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Notice Period Guide: How to use notice periods

The ins and outs of notice periods can often be a confusing – but if you're running a small business, understanding the law on notice periods and how they work is absolutely essential. In this post, we take you through the complete Notice Period Guide – what they are, how to use them and everything in between.

What is a notice period?

A notice period is the minimum amount of time that an employee or employer needs to give each other before terminating their employment contract.

If an employee's contract of employment states, for example, that they have a four week notice period, they will need to give their employer four weeks notice before their last day. If they left the business before that date, it would likely constitute a breach of contract.

The same is also true in reverse – an employer can't force a member of staff to leave the business before their minimum notice period is up (unless they choose to pay them in lieu of notice – more on that later). If they did, it would be a breach of contract and they may find themselves at an employment tribunal.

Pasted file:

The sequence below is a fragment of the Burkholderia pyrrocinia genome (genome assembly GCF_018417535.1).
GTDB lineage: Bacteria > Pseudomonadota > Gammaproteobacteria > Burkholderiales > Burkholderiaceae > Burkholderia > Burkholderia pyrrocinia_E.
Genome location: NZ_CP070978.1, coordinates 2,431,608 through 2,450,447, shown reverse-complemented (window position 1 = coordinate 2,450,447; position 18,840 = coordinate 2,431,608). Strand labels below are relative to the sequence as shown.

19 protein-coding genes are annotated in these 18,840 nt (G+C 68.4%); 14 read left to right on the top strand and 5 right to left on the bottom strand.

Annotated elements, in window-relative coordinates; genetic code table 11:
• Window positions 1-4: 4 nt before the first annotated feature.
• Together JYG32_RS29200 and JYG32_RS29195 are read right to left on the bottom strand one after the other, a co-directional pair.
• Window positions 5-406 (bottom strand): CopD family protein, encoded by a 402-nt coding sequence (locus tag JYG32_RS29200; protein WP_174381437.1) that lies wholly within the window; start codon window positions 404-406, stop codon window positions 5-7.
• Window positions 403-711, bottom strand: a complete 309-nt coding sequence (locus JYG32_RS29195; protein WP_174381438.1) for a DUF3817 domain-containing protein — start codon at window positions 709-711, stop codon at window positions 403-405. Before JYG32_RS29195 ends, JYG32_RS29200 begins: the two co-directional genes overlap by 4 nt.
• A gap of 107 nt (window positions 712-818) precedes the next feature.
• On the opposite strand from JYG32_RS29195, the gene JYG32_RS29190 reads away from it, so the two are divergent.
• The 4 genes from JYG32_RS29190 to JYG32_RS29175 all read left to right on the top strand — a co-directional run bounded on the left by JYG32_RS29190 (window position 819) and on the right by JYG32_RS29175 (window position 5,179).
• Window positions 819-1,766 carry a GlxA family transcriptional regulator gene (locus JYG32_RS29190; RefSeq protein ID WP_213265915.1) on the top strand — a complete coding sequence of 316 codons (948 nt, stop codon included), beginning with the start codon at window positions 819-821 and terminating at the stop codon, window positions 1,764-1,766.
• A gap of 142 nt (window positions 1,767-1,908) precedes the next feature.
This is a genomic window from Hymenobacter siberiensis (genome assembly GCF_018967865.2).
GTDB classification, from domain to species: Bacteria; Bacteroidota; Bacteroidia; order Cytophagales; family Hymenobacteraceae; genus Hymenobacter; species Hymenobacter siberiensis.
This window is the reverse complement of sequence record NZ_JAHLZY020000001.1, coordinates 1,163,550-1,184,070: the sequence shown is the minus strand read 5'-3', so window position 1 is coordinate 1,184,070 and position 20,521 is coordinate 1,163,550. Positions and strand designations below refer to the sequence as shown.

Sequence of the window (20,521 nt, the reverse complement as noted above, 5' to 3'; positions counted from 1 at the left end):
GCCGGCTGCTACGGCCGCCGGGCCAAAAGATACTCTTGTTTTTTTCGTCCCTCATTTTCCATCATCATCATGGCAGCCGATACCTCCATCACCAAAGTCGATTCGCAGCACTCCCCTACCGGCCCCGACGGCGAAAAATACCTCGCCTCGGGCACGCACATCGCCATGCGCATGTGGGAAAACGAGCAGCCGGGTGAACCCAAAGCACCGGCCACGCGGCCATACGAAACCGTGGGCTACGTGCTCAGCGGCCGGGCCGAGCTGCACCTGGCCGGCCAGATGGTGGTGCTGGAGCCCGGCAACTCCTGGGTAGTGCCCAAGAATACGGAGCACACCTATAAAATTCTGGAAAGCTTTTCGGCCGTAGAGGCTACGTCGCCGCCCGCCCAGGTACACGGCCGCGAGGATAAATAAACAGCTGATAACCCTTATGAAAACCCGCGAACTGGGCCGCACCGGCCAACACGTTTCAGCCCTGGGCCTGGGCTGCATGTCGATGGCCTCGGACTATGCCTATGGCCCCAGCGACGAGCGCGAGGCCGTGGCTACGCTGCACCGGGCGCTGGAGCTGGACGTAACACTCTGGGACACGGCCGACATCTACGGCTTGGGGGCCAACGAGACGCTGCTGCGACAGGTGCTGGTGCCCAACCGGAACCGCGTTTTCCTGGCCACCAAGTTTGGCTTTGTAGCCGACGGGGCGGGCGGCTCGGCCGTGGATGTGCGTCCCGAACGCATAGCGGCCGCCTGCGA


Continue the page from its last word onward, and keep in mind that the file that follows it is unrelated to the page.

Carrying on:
Employees are entitled to take their annual leave as normal during their notice period, and also entitled to their standard company benefits such as sick leave or sick pay until their employment ends. In that time, they continue to earn their normal pay as usual up until their last day.

How long should a notice period be?

Exactly how long a notice period needs to be is going to depend on a few different factors. For example, there are actually two different types of notice period recognised by UK employment law: statutory notice periods and contractual notice periods.

Statutory notice periods

As an employer in the UK, there is a statutory minimum period of notice that you are obliged to offer. This is the legal minimum amount of notice that you have to offer  – you can offer more, but you can never offer less.

Here are the UK's statutory minimum notice periods:

  • One week’s notice for any period of continuous employment lasting between one month and two years
  • One week of notice for each additional year of continuous employment (between two and 12 years)
  • 12 weeks’ notice if employed continuously for 12 years or more

Contractual notice periods

The minimum notice periods set out above are exactly that - the bare legal minimum.

The other kind is contractual notice periods – the notice periods as set out in the employee's contract of employment.